Lack of Parent Involvement is a Fail for Students

by Liz Lampkin

The 2022-2023 school year is up and running across the nation. Many schools are vastly approaching the middle of the first quarter which means, scholars are halfway through and progress reports are on their way. Student progress reports provide a view of how a student is proceeding with their everyday studies for parents. However, there are a number of parents who often miss the mark of consistently monitoring their child’s educational progress. For many, it is a conscious choice not to become involved for many reasons. Their attitude towards the school and staff, staff attitudes towards parents, lack of awareness, parent cliques, or an absence of effective communication. Other barriers that prevent parent involvement can include childcare, work conflicts, time restraints, language barriers, and cultural differences. While these and other factors hinder parent involvement it is important for a child to know and see that their caregivers care about their education, particularly parents of color.

In recent years, it seems as though education has become a pastime rather than a priority because of the absence of active and respectfully boisterous parents. This must change. It’s time for parents to reclaim their drive and support for their child’s education. Having active parents in schools will increase academic and attendance rates, it’ll decrease the dropout rate, it can create positive attitudes toward education for parents and students. If you are a parent who struggles with finding ways to be active in your child’s education or you know of parents who grapple with this issue, take a look below at the practical ways to turn things around.

  • Look at your child’s school calendar before school begins and plan your schedule around important dates. This can help you manage your time to ensure you are available to attend. This will also help you arrange childcare in advance for younger children if you don’t want to bring them along.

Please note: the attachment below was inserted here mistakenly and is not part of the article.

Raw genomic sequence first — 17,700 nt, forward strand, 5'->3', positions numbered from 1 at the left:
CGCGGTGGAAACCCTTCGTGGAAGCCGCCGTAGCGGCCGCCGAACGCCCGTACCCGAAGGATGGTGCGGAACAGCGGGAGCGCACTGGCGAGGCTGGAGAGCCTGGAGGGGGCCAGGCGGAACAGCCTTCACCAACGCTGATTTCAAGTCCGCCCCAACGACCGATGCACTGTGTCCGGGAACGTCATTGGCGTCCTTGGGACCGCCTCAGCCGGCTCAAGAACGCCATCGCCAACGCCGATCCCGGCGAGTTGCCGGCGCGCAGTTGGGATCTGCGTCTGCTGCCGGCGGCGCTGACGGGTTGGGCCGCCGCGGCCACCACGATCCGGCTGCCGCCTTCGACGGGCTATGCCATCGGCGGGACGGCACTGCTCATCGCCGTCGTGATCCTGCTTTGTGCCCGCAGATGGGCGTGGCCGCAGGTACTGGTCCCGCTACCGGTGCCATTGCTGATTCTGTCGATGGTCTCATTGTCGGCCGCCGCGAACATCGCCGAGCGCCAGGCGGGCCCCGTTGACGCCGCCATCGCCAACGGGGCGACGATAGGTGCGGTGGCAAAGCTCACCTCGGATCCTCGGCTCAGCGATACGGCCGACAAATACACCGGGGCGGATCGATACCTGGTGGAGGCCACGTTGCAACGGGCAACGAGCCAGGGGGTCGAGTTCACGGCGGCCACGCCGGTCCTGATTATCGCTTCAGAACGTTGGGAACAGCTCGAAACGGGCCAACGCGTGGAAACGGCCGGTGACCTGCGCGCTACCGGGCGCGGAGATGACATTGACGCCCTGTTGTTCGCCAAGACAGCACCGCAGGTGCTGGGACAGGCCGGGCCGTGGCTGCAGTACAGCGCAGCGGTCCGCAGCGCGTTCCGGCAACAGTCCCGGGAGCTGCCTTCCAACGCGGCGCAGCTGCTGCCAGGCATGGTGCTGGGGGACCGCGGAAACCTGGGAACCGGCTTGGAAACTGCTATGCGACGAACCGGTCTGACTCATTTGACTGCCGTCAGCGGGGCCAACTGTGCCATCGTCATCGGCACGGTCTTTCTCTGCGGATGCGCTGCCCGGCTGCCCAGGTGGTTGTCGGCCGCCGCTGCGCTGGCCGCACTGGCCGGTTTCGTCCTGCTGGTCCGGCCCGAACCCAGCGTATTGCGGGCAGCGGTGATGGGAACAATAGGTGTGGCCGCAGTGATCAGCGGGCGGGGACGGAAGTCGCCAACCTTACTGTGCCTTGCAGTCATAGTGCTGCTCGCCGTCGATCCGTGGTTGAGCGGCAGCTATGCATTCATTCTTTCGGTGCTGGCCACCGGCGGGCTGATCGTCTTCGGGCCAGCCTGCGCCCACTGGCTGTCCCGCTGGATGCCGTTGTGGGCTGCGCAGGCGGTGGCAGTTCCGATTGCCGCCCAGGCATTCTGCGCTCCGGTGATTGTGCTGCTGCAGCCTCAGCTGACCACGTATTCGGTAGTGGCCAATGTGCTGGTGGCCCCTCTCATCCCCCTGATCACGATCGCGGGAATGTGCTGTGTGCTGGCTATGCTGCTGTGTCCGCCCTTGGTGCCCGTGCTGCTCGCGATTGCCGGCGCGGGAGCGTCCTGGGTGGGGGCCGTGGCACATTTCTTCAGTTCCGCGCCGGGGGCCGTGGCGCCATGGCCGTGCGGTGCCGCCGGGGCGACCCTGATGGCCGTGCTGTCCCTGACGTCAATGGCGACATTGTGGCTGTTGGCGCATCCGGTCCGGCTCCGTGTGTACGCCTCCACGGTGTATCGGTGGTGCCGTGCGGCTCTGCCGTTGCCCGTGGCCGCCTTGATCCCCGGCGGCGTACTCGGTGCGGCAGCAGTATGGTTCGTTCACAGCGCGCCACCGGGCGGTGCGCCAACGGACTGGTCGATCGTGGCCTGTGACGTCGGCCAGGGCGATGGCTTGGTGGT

• Plan casual check-ins with your child’s teachers’ before or after school and ask questions about their progress and behavior. The check-ins should be brief and focused strictly on your child. If you need more time or have more questions, schedule a formal meeting time with your child’s teacher/s.


  • Be intentional about developing positive relationships with the school’s staff. Avoid any negative interactions and remain focused on the goal of your child’s education.


  • Take a genuine interest in your student’s work. Make time to help your scholar with homework. Help them study for an exam or review concepts they were taught during the school day.


  • Effectively communicate with your child about what they learned in school. Ask them about any classwork they had or simply ask them to tell you one thing they learned today that made them smarter. Conversations about their education don’t have to be uncomfortable. They can be welcoming and encouraging to everyone involved.

Parents are a child’s first teachers. As much as possible, make education a priority at home. Create an environment that shows the benefits of education. Engage in conversations with your scholar about their educational experiences and goals. It would also help to share your experiences as well. You never know what your child may have in common with you.

As the school year progresses, it’s important to know how valuable parents are to the educational process. Children of color deserve to have the support of their parents from the beginning to the end of every school year. When parents are proactive at the beginning of the school year and remain consistent, there won’t be a need to be reactive later on.

Learn to actively support your child, their teachers, and the school community. The benefits are priceless

About Post Author

From the Web

Skip to content